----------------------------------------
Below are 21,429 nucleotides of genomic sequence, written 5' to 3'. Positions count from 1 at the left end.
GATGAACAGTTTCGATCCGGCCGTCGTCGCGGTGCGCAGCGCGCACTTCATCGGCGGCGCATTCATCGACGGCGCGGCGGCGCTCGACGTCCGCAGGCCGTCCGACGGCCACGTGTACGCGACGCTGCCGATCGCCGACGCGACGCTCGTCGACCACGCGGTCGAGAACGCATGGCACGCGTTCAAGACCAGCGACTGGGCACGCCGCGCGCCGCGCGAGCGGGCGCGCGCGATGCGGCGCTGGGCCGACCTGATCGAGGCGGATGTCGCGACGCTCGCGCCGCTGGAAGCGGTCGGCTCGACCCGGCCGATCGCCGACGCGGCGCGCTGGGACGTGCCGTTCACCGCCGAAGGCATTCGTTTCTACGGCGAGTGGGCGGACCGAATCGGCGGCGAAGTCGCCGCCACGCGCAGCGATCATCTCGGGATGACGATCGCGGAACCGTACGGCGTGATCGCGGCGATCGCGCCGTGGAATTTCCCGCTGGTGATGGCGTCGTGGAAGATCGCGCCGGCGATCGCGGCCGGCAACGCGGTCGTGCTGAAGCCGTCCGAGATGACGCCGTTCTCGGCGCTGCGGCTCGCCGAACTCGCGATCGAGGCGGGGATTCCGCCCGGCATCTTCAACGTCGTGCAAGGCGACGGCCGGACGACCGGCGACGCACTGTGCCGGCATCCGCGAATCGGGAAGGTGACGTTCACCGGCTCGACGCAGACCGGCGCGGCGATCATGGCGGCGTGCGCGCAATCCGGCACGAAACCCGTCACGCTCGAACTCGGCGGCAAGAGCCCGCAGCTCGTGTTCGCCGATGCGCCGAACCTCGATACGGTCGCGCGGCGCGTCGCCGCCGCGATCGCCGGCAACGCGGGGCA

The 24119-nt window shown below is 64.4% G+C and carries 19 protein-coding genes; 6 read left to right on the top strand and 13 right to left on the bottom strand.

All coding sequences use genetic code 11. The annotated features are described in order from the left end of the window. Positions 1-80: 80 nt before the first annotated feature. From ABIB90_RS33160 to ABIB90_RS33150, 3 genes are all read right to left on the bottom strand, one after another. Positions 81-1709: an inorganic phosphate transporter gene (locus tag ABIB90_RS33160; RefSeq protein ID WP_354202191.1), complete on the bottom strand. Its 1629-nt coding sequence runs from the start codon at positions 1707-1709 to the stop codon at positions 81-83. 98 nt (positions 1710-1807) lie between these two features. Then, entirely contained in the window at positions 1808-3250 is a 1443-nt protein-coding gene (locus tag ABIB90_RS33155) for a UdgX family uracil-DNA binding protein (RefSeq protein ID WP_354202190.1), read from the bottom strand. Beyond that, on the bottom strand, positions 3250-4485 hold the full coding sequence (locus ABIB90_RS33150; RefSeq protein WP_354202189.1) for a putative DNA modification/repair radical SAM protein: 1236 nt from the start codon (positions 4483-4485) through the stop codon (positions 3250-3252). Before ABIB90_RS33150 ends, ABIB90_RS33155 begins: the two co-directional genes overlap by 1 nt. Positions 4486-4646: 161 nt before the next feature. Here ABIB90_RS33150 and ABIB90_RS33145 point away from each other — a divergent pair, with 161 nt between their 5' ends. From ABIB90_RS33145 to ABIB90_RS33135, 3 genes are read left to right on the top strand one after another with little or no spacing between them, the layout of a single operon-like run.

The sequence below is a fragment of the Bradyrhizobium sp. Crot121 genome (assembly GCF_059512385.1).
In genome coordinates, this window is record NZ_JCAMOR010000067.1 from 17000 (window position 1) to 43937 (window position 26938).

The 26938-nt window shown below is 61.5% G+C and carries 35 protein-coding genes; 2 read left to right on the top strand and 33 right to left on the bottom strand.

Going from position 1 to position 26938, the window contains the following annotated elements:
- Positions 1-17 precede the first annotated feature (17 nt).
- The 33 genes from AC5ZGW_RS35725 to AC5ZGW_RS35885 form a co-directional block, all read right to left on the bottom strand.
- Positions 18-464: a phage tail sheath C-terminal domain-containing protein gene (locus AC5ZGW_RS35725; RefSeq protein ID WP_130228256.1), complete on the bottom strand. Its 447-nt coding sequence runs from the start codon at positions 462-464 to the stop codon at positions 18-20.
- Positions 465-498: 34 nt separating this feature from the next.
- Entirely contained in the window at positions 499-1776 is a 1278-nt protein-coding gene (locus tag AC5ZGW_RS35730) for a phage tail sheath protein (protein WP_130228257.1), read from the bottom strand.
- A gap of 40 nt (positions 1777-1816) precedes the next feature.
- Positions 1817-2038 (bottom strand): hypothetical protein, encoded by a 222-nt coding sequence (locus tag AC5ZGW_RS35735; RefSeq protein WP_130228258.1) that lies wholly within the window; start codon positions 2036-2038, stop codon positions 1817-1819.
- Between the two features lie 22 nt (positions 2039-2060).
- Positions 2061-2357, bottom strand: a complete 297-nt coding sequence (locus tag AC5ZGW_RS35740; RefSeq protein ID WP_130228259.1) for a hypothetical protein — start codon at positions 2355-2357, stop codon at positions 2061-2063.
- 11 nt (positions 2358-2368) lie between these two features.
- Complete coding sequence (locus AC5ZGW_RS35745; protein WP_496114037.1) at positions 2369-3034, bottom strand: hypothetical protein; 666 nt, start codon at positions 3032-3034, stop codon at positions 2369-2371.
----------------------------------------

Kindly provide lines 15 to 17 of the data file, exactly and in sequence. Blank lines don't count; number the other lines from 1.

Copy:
- Positions 1817-2038 (bottom strand): hypothetical protein, encoded by a 222-nt coding sequence (locus tag AC5ZGW_RS35735; RefSeq protein WP_130228258.1) that lies wholly within the window; start codon positions 2036-2038, stop codon positions 1817-1819.
- Between the two features lie 22 nt (positions 2039-2060).
- Positions 2061-2357, bottom strand: a complete 297-nt coding sequence (locus tag AC5ZGW_RS35740; RefSeq protein ID WP_130228259.1) for a hypothetical protein — start codon at positions 2355-2357, stop codon at positions 2061-2063.